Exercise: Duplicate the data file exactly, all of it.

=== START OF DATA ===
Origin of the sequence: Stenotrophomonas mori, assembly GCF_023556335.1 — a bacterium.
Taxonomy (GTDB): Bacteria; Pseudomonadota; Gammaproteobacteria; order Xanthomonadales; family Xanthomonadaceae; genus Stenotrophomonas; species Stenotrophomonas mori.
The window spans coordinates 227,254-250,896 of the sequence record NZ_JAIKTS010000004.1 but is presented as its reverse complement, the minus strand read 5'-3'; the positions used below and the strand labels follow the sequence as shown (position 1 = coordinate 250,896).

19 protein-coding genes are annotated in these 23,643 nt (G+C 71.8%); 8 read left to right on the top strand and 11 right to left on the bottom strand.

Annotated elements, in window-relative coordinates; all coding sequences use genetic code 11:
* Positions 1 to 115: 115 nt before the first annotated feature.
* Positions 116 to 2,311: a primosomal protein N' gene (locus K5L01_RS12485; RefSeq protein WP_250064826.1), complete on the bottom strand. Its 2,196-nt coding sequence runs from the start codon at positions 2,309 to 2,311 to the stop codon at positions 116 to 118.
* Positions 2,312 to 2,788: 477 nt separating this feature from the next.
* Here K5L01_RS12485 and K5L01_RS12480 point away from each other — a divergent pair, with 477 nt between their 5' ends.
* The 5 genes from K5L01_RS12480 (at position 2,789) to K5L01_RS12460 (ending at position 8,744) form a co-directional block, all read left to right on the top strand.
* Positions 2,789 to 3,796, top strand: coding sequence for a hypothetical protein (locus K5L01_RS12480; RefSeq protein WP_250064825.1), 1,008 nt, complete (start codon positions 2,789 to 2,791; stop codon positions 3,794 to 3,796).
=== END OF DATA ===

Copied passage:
Origin of the sequence: Stenotrophomonas mori, assembly GCF_023556335.1 — a bacterium.
Taxonomy (GTDB): Bacteria; Pseudomonadota; Gammaproteobacteria; order Xanthomonadales; family Xanthomonadaceae; genus Stenotrophomonas; species Stenotrophomonas mori.
The window spans coordinates 227,254-250,896 of the sequence record NZ_JAIKTS010000004.1 but is presented as its reverse complement, the minus strand read 5'-3'; the positions used below and the strand labels follow the sequence as shown (position 1 = coordinate 250,896).

19 protein-coding genes are annotated in these 23,643 nt (G+C 71.8%); 8 read left to right on the top strand and 11 right to left on the bottom strand.

Annotated elements, in window-relative coordinates; all coding sequences use genetic code 11:
* Positions 1 to 115: 115 nt before the first annotated feature.
* Positions 116 to 2,311: a primosomal protein N' gene (locus K5L01_RS12485; RefSeq protein WP_250064826.1), complete on the bottom strand. Its 2,196-nt coding sequence runs from the start codon at positions 2,309 to 2,311 to the stop codon at positions 116 to 118.
* Positions 2,312 to 2,788: 477 nt separating this feature from the next.
* Here K5L01_RS12485 and K5L01_RS12480 point away from each other — a divergent pair, with 477 nt between their 5' ends.
* The 5 genes from K5L01_RS12480 (at position 2,789) to K5L01_RS12460 (ending at position 8,744) form a co-directional block, all read left to right on the top strand.
* Positions 2,789 to 3,796, top strand: coding sequence for a hypothetical protein (locus K5L01_RS12480; RefSeq protein WP_250064825.1), 1,008 nt, complete (start codon positions 2,789 to 2,791; stop codon positions 3,794 to 3,796).